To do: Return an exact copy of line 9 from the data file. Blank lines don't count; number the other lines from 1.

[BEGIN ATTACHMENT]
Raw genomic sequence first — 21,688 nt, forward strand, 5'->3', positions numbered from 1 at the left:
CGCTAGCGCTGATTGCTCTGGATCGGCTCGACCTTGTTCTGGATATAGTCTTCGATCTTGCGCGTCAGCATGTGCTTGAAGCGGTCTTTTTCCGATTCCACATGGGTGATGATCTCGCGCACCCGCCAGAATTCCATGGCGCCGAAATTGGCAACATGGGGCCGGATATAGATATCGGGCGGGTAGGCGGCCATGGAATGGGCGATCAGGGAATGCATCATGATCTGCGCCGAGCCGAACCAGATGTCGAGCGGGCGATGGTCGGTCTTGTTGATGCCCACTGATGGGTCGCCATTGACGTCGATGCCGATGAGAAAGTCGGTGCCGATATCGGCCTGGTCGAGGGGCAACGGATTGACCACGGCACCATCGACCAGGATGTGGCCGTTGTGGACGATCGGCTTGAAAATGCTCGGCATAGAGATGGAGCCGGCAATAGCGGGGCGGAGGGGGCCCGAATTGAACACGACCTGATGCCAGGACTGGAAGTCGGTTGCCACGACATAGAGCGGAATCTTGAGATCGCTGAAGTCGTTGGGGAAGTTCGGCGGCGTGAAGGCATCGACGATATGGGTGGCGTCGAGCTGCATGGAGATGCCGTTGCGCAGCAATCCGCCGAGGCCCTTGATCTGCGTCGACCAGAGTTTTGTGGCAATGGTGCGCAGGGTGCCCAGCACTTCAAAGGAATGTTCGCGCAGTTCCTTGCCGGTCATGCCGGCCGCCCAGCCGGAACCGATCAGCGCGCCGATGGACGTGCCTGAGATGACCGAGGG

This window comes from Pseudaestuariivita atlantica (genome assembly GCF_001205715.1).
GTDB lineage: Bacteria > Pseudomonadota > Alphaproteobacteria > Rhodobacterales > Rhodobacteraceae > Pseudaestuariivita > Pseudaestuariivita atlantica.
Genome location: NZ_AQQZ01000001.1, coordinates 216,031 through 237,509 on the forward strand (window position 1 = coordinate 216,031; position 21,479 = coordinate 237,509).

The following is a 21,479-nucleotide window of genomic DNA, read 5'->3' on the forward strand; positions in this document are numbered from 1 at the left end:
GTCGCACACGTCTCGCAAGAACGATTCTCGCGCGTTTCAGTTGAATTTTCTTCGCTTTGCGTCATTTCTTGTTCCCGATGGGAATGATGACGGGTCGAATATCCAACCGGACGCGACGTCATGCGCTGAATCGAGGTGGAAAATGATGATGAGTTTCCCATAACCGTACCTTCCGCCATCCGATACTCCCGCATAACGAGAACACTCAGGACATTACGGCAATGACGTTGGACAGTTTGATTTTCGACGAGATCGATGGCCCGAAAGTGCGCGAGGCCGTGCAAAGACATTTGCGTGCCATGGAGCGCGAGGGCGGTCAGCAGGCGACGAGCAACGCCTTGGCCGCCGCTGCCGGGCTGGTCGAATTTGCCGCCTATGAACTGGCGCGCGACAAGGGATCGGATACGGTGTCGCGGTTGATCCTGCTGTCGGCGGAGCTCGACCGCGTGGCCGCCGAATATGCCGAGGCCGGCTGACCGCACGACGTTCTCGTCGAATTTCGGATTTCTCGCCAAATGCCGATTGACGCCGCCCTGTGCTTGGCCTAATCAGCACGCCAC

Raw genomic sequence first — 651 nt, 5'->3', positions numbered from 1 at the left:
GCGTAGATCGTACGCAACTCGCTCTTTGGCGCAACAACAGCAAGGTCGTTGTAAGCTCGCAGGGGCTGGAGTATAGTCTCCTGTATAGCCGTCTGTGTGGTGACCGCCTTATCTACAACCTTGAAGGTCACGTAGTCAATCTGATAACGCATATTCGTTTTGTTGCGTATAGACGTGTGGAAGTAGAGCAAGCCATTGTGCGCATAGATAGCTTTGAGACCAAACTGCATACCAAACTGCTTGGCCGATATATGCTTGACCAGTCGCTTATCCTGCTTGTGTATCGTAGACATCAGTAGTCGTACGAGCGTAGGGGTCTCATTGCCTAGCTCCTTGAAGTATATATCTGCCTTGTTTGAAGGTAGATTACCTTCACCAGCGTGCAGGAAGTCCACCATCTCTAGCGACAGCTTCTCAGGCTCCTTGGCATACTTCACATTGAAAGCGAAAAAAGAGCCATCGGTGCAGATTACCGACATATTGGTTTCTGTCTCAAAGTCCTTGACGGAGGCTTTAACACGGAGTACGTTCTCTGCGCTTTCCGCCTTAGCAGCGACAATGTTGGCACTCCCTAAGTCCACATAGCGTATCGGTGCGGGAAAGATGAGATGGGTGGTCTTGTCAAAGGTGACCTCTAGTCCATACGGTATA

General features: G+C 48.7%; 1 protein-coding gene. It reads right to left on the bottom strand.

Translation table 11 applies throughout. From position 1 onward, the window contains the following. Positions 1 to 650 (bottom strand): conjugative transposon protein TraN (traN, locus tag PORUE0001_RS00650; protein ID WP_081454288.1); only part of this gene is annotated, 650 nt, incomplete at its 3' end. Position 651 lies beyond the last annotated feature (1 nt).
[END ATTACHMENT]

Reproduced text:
GCGTAGATCGTACGCAACTCGCTCTTTGGCGCAACAACAGCAAGGTCGTTGTAAGCTCGCAGGGGCTGGAGTATAGTCTCCTGTATAGCCGTCTGTGTGGTGACCGCCTTATCTACAACCTTGAAGGTCACGTAGTCAATCTGATAACGCATATTCGTTTTGTTGCGTATAGACGTGTGGAAGTAGAGCAAGCCATTGTGCGCATAGATAGCTTTGAGACCAAACTGCATACCAAACTGCTTGGCCGATATATGCTTGACCAGTCGCTTATCCTGCTTGTGTATCGTAGACATCAGTAGTCGTACGAGCGTAGGGGTCTCATTGCCTAGCTCCTTGAAGTATATATCTGCCTTGTTTGAAGGTAGATTACCTTCACCAGCGTGCAGGAAGTCCACCATCTCTAGCGACAGCTTCTCAGGCTCCTTGGCATACTTCACATTGAAAGCGAAAAAAGAGCCATCGGTGCAGATTACCGACATATTGGTTTCTGTCTCAAAGTCCTTGACGGAGGCTTTAACACGGAGTACGTTCTCTGCGCTTTCCGCCTTAGCAGCGACAATGTTGGCACTCCCTAAGTCCACATAGCGTATCGGTGCGGGAAAGATGAGATGGGTGGTCTTGTCAAAGGTGACCTCTAGTCCATACGGTATA